I have another thoughtówhen you peel the towel back to feed your mother, does it look active, with lots of bubbles on the surface? If not, could you check on it about an hour or so after feeding to see if it has bubbles? My thinking here is that your mother might be "consuming" the flour at each feeding well before the next feeding. This would explain the overly sour smell, because the lacto-bacteria are simply hardier. If there are no bubbles when you go to feed your mother, but it bubbles shortly after feeding, and they die down in the hours between feedings you could give your mother a little mid-day snack and see if that helps to rebalance it.

This isn't something you'd want to do long-term, but you'd know within two days if your mother just has a larger appetite. If this is the case, I have a couple ideas about how to proceed besides feeding it 3x/day (that's a lot!) that we can talk about.

Ashley Ogle
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Gummy
12 Posts
Kathy
Plover Wisconsin
USA

Posted - Oct 22 2020 :  5:20:54 PM  Show Profile  Reply with Quote
Okay week four was a disaster. Very little rise to the bread. I didnít even bake it. I cant believe i had such a good rise in week two and now have nothing. The mother was back to smelling like beer and had loads of bubbles but again, no rise. Am i not mixing to the correct consistency? I had about five cups of mother and used a scant three cups of additional flower in addition to the rest of the ingredients for einkorn flour.

Today the mother from the 1/2 cup saved smells sour and seems to have less bubbles. Any suggestions would be greatly appreciated.
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Gummy
12 Posts
Kathy
Plover Wisconsin
USA

Posted - Oct 22 2020 :  5:25:47 PM  Show Profile  Reply with Quote
The towel stays very nicely moist and the mother does spend the night in the proofer with the temp set at 70.
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Ashley
566 Posts
Ashley
MOSCOW Idaho
USA

Posted - Oct 23 2020 :  12:09:32 PM  Show Profile  Reply with Quote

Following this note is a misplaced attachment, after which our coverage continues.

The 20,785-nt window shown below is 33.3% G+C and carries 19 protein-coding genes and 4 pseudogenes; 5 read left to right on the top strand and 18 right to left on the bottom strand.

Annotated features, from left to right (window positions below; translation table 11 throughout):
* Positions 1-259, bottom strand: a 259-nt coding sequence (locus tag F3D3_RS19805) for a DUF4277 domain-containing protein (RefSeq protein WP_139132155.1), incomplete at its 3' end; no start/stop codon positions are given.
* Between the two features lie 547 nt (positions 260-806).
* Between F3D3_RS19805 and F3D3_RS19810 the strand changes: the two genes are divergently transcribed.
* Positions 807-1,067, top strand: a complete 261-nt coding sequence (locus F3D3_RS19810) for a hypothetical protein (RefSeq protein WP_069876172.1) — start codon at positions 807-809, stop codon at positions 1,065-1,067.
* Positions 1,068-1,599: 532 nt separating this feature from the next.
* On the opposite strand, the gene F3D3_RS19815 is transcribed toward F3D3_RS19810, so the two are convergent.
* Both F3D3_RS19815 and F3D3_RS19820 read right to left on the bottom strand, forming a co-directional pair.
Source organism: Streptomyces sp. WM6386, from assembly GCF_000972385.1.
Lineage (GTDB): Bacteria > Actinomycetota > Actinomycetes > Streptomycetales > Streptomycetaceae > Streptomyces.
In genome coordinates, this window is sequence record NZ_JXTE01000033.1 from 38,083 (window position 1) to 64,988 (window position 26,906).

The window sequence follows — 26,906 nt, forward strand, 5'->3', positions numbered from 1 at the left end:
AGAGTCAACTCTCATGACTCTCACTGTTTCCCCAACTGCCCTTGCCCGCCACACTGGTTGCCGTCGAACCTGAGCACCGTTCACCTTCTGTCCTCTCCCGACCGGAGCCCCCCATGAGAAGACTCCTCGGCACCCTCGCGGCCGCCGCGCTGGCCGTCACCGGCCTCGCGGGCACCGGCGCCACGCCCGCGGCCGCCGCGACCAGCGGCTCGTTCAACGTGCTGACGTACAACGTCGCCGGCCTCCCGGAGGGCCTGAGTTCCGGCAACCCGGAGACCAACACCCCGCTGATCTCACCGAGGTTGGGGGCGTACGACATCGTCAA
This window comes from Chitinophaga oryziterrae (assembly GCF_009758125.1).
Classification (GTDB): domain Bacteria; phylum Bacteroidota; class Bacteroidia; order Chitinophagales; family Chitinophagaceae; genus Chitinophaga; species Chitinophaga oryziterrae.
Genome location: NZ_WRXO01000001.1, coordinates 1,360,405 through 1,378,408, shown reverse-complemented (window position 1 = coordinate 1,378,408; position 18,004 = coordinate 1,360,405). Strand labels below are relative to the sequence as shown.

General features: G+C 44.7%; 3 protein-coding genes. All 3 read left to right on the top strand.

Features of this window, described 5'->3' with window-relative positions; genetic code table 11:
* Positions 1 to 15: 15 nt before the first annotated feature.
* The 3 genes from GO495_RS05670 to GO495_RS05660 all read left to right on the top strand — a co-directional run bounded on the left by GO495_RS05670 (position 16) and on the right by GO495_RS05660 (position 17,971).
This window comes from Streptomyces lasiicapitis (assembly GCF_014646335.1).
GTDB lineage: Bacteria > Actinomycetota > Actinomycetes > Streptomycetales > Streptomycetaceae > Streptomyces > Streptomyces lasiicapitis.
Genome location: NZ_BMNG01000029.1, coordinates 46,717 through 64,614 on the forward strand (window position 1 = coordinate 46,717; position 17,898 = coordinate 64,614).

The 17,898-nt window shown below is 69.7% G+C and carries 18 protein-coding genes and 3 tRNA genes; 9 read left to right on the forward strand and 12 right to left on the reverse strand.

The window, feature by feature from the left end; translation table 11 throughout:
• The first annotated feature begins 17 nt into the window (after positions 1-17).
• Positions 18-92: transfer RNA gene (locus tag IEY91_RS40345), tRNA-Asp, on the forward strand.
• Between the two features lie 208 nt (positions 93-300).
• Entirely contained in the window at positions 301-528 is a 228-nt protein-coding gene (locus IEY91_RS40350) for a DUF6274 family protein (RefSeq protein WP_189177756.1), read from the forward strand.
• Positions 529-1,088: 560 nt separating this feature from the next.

It sounds like your mother has active bubbles when you peel back the towel, then? Regarding the consistency, even if the consistency is slightly off, you should see some rise to your bread, especially if your mother is active and bubbly at feeding times.

You could run into problems if your batter is really thin. If your batter is too thin, it would be really easy for the gasses (responsible for air pockets in breads) to rise through the surface of the batter during rising time. You would see evidence of this in the form of a lot of popped bubbles on the surface of the batter. On the flip side, if your batter in very thick, you would likely not see any rise or action on the surface at all. It would just sit there.

The consistency can be a trick. In the book, we describe the ideal batter as being the "consistency of softened cream cheese". Basically, you want to be able to stir your batter by hand with minimal elbow grease. You should feel resistance when stirring, but it shouldn't be a struggle.

Ashley Ogle
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Gummy
12 Posts
Kathy
Plover Wisconsin
USA

Posted - Oct 26 2020 :  6:17:29 PM  Show Profile  Reply with Quote
Ashley, thank you for all your help. I think i have been putting in too much flour as its had to stir the batter. The consistency of softened cream cheese wasnít helping me as i dont use it.

I switched to keeping my mother in the proofer all day long and it is very happy with that. Loads of bubbles and a good almos beer smell. Looking forward to Wednesday bake day
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Ashley
566 Posts
Ashley
MOSCOW Idaho
USA

Posted - Oct 27 2020 :  10:28:02 AM  Show Profile  Reply with Quote
I'm happy that your mother seems happy and is bubbling away! I'm hoping for a good Bake Day for you tomorrow as well.

Ashley Ogle